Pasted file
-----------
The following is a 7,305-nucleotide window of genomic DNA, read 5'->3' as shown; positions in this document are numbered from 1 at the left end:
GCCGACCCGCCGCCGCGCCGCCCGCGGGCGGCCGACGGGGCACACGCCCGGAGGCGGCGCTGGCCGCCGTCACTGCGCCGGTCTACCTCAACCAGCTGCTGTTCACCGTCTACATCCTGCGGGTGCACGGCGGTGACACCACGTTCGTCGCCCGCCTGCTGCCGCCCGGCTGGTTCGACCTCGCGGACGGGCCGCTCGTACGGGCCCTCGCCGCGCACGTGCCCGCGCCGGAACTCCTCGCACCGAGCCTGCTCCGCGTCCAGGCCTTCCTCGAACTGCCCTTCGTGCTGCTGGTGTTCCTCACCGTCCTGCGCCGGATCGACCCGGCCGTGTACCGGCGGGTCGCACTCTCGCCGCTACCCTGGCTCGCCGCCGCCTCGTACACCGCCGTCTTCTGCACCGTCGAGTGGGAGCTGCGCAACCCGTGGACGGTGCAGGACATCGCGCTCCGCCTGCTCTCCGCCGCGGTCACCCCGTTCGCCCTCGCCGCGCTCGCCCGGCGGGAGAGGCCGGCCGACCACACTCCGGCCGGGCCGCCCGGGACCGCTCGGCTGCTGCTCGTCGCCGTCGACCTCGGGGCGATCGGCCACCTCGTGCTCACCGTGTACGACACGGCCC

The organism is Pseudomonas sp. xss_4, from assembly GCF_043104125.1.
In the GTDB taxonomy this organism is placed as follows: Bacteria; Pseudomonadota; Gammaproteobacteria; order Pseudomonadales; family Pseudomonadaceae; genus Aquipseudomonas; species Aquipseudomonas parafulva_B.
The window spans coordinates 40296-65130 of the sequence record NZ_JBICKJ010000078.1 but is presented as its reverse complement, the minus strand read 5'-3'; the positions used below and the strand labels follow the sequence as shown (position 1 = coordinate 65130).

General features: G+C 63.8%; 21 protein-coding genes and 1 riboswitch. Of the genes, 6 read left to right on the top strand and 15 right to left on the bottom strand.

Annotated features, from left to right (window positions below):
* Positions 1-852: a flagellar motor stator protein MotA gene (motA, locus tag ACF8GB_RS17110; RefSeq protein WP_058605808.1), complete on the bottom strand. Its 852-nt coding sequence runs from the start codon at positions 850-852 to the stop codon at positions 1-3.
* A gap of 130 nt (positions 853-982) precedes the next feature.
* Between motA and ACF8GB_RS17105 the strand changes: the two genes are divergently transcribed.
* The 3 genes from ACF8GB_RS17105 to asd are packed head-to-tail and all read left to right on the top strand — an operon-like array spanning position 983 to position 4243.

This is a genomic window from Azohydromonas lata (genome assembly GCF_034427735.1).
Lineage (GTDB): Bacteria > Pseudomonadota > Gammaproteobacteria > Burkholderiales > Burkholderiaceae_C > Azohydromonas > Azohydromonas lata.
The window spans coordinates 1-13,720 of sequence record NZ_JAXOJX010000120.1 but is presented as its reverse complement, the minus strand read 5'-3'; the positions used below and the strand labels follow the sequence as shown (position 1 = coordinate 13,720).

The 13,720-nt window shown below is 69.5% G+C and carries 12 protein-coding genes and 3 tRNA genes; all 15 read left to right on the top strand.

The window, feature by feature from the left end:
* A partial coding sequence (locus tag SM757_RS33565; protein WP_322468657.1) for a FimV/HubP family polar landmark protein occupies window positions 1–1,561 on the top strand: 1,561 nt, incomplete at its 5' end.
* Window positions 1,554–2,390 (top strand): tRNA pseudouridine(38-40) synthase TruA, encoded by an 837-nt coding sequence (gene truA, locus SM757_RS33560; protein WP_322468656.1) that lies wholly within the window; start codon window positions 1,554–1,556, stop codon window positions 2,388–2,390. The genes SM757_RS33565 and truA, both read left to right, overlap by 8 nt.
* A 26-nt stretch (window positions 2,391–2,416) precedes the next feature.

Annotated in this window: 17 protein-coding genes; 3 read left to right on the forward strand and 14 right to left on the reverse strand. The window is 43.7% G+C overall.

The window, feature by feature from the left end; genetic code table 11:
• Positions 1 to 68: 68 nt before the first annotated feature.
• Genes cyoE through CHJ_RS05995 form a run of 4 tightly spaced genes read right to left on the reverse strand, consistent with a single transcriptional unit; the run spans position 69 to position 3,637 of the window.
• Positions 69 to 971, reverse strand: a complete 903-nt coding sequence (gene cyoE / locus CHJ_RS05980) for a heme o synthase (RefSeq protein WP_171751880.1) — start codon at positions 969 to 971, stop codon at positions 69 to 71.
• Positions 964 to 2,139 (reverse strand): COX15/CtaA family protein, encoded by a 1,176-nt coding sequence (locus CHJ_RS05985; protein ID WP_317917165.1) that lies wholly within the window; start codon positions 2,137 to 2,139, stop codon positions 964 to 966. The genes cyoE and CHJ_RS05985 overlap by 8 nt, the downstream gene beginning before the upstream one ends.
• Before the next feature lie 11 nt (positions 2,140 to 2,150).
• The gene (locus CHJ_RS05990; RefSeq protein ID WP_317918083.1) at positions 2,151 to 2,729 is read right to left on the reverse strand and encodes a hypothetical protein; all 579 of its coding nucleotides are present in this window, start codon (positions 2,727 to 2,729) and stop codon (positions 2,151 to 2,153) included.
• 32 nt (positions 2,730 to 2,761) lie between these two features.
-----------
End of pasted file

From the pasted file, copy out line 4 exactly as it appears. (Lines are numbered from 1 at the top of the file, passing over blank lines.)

In the GTDB taxonomy this organism is placed as follows: Bacteria; Pseudomonadota; Gammaproteobacteria; order Pseudomonadales; family Pseudomonadaceae; genus Aquipseudomonas; species Aquipseudomonas parafulva_B.